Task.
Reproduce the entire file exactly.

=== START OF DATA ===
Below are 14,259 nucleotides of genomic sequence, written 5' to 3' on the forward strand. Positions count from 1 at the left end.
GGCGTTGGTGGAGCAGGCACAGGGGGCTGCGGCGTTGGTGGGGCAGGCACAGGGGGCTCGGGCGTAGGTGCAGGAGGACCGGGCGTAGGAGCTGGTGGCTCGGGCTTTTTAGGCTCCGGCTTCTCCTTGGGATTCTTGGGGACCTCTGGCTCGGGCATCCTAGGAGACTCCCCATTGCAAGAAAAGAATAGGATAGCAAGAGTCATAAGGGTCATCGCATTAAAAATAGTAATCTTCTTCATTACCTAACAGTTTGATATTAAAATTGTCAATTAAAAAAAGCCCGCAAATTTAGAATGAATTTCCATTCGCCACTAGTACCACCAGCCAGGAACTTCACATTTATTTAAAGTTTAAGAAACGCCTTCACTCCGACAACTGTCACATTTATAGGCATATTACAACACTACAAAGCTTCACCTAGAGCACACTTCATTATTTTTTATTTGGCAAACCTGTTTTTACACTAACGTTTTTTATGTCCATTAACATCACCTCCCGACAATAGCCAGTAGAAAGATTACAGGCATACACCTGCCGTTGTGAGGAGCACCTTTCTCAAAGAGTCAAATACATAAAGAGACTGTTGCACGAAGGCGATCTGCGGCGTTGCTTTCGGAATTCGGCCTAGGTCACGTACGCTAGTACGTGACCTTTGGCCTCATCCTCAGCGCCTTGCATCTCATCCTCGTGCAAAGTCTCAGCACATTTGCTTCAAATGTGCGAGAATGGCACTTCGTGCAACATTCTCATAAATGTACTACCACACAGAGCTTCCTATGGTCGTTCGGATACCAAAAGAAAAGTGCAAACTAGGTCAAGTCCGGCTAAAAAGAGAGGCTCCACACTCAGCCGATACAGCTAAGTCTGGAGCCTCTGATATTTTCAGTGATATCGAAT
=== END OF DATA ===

Below are 14,259 nucleotides of genomic sequence, written 5' to 3' on the forward strand. Positions count from 1 at the left end.
GGCGTTGGTGGAGCAGGCACAGGGGGCTGCGGCGTTGGTGGGGCAGGCACAGGGGGCTCGGGCGTAGGTGCAGGAGGACCGGGCGTAGGAGCTGGTGGCTCGGGCTTTTTAGGCTCCGGCTTCTCCTTGGGATTCTTGGGGACCTCTGGCTCGGGCATCCTAGGAGACTCCCCATTGCAAGAAAAGAATAGGATAGCAAGAGTCATAAGGGTCATCGCATTAAAAATAGTAATCTTCTTCATTACCTAACAGTTTGATATTAAAATTGTCAATTAAAAAAAGCCCGCAAATTTAGAATGAATTTCCATTCGCCACTAGTACCACCAGCCAGGAACTTCACATTTATTTAAAGTTTAAGAAACGCCTTCACTCCGACAACTGTCACATTTATAGGCATATTACAACACTACAAAGCTTCACCTAGAGCACACTTCATTATTTTTTATTTGGCAAACCTGTTTTTACACTAACGTTTTTTATGTCCATTAACATCACCTCCCGACAATAGCCAGTAGAAAGATTACAGGCATACACCTGCCGTTGTGAGGAGCACCTTTCTCAAAGAGTCAAATACATAAAGAGACTGTTGCACGAAGGCGATCTGCGGCGTTGCTTTCGGAATTCGGCCTAGGTCACGTACGCTAGTACGTGACCTTTGGCCTCATCCTCAGCGCCTTGCATCTCATCCTCGTGCAAAGTCTCAGCACATTTGCTTCAAATGTGCGAGAATGGCACTTCGTGCAACATTCTCATAAATGTACTACCACACAGAGCTTCCTATGGTCGTTCGGATACCAAAAGAAAAGTGCAAACTAGGTCAAGTCCGGCTAAAAAGAGAGGCTCCACACTCAGCCGATACAGCTAAGTCTGGAGCCTCTGATATTTTCAGTGATATCGAAT